The Arena during the opera performance, Verona, Italy

Cecilia Gasdia is optimistic about the future. The opera festival in the Arena of Verona, which she has been director since 2018, has survived the last two years of crisis unscathed. Since most of the Corona measures in Italy have now been lifted, the performances can even take place in front of full ranks again this summer.

At the festival, which opened on June 17 this year, the Roman amphitheater can seat around 13,000 spectators per evening. Gasdia, who began her own career as a soprano in the arena, reports that the first performances were completely sold out.

The star soprano Anna Netrebko, who initially disappeared from western stages after the outbreak of the war because she was accused of lacking distance from Russia’s President Vladimir Putin, is back in Verona.

Alternating with the Ukrainian soprano Liudmyla Monastyrska, she appears as Aida in Giuseppe Verdi’s opera of the same name, and also in the leading role in Giacomo Puccini’s “Turandot” – a role that the Russian diva was no longer allowed to sing at the Metropolitan Opera and the Berlin State Opera . Monastyrska filled in for her in New York.

Since Netrebko publicly condemned the war (albeit without breaking with Putin), her schedule in Europe has been filling up noticeably again. Their presence in the arena was never in question anyway. “Art creates bridges instead of destroying them,” says Cecilia Gasdia. No Russian or Belarusian artist will be excluded from the festival because of their nationality. “We don’t let anyone show us our passport.”

This attitude seems to meet with broad approval, at least among high culture audiences. Quite a few opera and concert visitors locate art in an ideal sphere from which daily politics should remain excluded. This became particularly clear in Italy, where at the beginning of March, after the Russian conductor – and declared Putin friend – Valery Gergiev was uninvited by La Scala in Milan, emotions boiled over on social networks. Gergiev conducts divinely – and that’s that, it was said.

Netrebko, who, unlike Gergiev, took a public – albeit not clear – position on the allegations against her, was invited again by La Scala in May. The audience celebrated her with an ovation. No one seemed interested in weighing her words on the gold scales. At the other end of the spectrum, there were individual voices wanting to banish Russian culture in general, including composers like Tchaikovsky and writers like Dostoyevsky.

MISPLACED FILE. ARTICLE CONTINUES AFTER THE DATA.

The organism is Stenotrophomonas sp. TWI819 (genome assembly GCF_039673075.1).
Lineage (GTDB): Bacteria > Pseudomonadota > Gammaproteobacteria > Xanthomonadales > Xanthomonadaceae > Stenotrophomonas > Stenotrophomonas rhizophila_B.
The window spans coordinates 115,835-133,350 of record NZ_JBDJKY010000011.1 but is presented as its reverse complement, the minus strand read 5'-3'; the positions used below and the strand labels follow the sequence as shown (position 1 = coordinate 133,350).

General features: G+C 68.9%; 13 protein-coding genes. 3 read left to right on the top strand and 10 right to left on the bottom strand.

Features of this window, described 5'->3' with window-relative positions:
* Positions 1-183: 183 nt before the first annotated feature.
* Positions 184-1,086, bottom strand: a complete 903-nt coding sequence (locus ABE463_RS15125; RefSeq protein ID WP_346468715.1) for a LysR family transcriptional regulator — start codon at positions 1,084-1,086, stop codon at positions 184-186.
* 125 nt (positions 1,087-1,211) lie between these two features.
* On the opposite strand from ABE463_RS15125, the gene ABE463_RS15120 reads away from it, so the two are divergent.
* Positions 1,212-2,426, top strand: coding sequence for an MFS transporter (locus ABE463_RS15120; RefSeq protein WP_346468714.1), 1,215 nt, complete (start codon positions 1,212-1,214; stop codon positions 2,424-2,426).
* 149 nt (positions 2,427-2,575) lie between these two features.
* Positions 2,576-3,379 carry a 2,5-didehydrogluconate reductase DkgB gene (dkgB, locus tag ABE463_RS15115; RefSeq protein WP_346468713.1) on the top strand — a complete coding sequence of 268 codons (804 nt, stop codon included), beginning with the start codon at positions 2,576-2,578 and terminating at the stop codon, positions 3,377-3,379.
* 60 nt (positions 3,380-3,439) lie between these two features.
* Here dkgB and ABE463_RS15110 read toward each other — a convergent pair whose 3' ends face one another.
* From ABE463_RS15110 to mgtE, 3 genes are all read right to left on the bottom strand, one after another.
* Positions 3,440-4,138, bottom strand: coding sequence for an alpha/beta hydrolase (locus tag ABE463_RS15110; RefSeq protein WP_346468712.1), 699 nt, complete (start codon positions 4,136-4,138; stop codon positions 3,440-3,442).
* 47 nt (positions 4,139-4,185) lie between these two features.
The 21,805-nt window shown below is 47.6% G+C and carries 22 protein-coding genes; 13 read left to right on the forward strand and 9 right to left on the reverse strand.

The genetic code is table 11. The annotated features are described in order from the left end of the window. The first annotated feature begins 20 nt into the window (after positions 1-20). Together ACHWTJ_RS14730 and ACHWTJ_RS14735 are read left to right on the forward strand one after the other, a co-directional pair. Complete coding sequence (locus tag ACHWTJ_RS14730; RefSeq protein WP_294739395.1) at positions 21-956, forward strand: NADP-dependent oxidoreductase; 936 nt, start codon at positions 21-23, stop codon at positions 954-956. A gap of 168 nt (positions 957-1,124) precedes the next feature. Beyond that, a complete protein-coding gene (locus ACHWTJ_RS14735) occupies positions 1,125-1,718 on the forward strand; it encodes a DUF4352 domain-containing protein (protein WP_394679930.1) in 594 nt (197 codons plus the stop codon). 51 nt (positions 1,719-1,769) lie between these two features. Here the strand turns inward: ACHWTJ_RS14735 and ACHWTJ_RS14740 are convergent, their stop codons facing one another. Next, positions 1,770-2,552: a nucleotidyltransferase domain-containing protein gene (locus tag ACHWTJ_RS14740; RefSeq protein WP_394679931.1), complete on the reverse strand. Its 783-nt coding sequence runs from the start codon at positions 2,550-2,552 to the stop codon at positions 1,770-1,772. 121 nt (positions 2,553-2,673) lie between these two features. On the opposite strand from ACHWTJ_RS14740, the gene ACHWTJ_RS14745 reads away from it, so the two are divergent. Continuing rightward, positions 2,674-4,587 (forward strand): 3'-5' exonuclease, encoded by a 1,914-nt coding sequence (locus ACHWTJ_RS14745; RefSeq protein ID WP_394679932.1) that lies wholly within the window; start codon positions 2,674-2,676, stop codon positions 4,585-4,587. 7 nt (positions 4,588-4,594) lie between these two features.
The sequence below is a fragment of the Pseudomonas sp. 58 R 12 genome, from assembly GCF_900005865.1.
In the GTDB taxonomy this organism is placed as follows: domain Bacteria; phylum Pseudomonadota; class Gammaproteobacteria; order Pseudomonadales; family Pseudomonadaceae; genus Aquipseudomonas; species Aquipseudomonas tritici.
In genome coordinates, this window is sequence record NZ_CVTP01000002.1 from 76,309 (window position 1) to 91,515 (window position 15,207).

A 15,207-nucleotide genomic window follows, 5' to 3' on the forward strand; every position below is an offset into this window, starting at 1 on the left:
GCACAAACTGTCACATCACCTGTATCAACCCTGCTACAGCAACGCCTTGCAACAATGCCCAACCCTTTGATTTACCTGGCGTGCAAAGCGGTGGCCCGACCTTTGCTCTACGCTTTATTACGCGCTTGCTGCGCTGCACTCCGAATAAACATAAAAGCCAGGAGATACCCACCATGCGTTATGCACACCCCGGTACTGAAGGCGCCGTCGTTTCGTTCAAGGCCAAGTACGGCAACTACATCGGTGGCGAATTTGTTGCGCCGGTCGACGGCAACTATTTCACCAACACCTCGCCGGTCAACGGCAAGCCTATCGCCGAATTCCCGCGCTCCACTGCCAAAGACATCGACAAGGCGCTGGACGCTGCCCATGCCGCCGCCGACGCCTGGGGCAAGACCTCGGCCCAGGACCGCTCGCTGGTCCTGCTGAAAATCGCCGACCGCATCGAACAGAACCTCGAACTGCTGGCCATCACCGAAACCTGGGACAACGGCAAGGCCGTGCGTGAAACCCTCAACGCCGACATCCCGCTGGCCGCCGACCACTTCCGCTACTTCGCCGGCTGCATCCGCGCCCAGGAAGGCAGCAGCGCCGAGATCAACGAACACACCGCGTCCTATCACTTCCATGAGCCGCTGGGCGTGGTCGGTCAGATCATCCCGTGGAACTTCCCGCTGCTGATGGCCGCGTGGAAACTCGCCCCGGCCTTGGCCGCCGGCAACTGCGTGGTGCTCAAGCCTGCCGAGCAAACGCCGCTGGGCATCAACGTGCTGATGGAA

To lump all Russians together seems absurd. Where the red lines run in the controversy is becoming increasingly confusing. The dilemma of Ukrainian artists currently engaged on international stages has largely disappeared from view. They find themselves in the moral dilemma of wanting to support their attacked country on the one hand and having to secure their professional existence on the other. Many of them are away from home, knowing that family and friends are at risk.

The fact that the soprano Liudmyla Monastyrska canceled her participation in an opera gala at the Baden-Baden Easter Festival with the Berlin Philharmonic conducted by Andris Nelsons hardly made the headlines in April. The excitement that the event originally planned with Netrebko was canceled was much greater.

Monastyrska’s cancellation came after an “intervention” by the Ukrainian Ministry of Culture, the Berliner Philharmoniker Foundation said when asked. You were not allowed to appear in a program with Russian artists – in this case the tenor Bogdan Volkov – and with Russian music by Tchaikovsky, Rachmaninoff and Stravinsky. However, the singer later revealed that she decides for herself which engagements she accepts or not.

At the beginning of April, the government of Ukraine published a statement in English on its website “Ending the cultural dialogue with the aggressor”. It remains to be seen how much scope for decision-making the “urgent recommendations” contained therein leave. It is said that cultural reconciliation between Russia and Ukraine is “under no circumstances” possible in times of war.

Participation of Ukrainians in joint projects under the motto “We are for peace” would obscure the real reasons for the Russian war of aggression. At the same time, the ministry made it clear that it would not call for the isolation of Russian artists who publicly condemned the war in Ukraine and assigned political responsibility to the Russian Federation.